Acid is used to mine Uranium in 26% of the worlds uranium mines. It takes 9kWh to 33 kWh/kgU to get 1 kilogram of Uranium. At 45 Gigawatt days per ton of Uranium the amount of power from one kilogram of uranium is 360,000 kWh. The current generation of breeder reactors that have been operating for 30 years in Russia has about a fuel burnup of 60-70 GWd/t The Beloyarsk 4 (880MWe) reactor is expected to have 70-100 GWd/t burnup.
The United States Idaho National Labs has achieved burnups of 190 GWd/tU for some pebbles. There are more highly enriched pebbles that could achieve 600 GWd/tU of burnup.
Pressure Water Reactors are getting new fuel and modifications to allow burnup of 65 GWd/tU and more.
Neutrons are getting cheaper and that would enable recycling of nuclear fuel in a far more energy efficient process. Accelerator driven processes or new nuclear reactors (like liquid flouride thorium reactors) can achieve 99% burnup and allow for uranium to be used with very little processing.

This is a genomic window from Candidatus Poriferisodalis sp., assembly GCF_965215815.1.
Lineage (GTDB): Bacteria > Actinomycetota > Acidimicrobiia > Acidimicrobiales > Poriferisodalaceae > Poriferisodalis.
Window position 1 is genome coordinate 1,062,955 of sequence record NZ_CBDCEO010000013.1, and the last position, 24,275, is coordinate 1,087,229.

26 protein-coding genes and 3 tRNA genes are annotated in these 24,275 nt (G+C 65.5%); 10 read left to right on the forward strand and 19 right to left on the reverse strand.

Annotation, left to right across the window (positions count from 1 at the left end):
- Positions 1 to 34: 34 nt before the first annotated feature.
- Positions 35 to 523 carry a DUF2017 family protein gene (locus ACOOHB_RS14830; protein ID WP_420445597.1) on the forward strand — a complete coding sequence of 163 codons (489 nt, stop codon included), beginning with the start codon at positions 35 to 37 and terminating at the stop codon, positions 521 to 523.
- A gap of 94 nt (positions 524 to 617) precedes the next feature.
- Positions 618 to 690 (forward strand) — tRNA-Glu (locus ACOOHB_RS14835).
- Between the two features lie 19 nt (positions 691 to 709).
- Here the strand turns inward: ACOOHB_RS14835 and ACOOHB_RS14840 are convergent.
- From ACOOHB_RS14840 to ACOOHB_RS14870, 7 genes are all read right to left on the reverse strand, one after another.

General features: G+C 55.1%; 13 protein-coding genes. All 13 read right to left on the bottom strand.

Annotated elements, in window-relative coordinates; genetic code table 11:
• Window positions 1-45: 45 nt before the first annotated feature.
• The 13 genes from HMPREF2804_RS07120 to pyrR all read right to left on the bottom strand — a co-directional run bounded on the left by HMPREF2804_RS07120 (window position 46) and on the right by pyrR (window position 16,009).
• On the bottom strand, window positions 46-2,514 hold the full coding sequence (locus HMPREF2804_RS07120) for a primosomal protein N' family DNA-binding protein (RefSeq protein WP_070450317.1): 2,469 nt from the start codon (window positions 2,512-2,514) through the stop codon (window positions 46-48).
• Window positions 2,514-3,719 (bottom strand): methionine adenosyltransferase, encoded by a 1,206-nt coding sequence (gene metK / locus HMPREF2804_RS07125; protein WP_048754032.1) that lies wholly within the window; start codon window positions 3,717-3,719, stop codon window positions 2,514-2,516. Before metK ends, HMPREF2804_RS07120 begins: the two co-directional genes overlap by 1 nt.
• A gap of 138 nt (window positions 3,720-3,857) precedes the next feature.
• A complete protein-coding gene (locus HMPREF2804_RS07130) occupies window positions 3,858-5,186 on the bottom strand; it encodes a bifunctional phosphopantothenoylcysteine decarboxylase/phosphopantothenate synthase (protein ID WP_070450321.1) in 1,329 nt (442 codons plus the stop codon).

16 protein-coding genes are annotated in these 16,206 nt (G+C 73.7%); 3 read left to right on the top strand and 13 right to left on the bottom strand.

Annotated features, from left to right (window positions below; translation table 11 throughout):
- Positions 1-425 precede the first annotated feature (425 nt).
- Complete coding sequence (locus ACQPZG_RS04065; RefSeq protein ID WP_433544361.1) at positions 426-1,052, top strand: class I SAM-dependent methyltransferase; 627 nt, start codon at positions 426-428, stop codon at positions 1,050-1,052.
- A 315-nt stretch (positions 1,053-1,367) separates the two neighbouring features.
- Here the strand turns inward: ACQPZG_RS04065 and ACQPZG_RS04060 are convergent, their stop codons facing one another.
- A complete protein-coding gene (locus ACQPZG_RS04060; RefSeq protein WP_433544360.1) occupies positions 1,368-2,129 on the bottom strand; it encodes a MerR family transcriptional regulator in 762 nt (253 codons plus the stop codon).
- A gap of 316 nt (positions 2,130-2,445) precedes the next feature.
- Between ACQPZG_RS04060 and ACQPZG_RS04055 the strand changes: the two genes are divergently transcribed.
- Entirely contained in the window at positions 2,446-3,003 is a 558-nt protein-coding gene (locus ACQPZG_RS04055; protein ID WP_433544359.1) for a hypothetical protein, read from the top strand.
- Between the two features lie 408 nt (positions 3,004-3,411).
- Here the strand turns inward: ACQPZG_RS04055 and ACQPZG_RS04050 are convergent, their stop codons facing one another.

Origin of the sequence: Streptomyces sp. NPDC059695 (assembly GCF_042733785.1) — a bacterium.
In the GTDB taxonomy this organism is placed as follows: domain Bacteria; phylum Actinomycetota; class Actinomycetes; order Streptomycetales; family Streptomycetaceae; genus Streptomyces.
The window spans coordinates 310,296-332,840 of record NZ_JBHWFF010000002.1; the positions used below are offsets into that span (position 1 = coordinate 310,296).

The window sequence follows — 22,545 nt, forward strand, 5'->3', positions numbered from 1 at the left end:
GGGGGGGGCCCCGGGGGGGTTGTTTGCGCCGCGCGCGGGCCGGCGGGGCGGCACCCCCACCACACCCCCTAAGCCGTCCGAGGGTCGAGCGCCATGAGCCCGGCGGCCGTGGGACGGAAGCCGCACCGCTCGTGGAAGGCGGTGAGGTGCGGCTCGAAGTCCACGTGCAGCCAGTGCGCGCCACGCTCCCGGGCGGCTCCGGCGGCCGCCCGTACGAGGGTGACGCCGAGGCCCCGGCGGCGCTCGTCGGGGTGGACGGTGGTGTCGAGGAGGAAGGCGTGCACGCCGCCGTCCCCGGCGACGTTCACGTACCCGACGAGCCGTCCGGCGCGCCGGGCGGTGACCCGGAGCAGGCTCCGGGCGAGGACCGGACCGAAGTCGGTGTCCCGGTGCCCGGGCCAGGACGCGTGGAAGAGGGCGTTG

Acid consumption in acid leach environments is variable depending on operating philosophy and geological conditions. In general, the acid consumption in Australian ISL mines is only a fraction of that used in a Kazakh mine (per kilogram of uranium produced). A general figure for Kazakh ISL production is about 40 kg acid per kgU, though other figures of up to twice that are quoted and some mines are a bit lower. Beverley in Australia in 2007 was 7.7 kg/kgU. Unit power consumption is about 19 kWh/kgU (16 kWh/kg U3O8) in Australia and around 33 kWh/kgU in Kazakhstan.